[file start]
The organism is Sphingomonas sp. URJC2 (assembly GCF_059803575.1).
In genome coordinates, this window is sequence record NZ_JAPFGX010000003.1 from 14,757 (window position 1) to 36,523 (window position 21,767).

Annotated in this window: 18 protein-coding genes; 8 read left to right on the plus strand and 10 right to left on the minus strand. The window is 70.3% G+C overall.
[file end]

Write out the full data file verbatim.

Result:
The organism is Sphingomonas sp. URJC2 (assembly GCF_059803575.1).
In genome coordinates, this window is sequence record NZ_JAPFGX010000003.1 from 14,757 (window position 1) to 36,523 (window position 21,767).

Annotated in this window: 18 protein-coding genes; 8 read left to right on the plus strand and 10 right to left on the minus strand. The window is 70.3% G+C overall.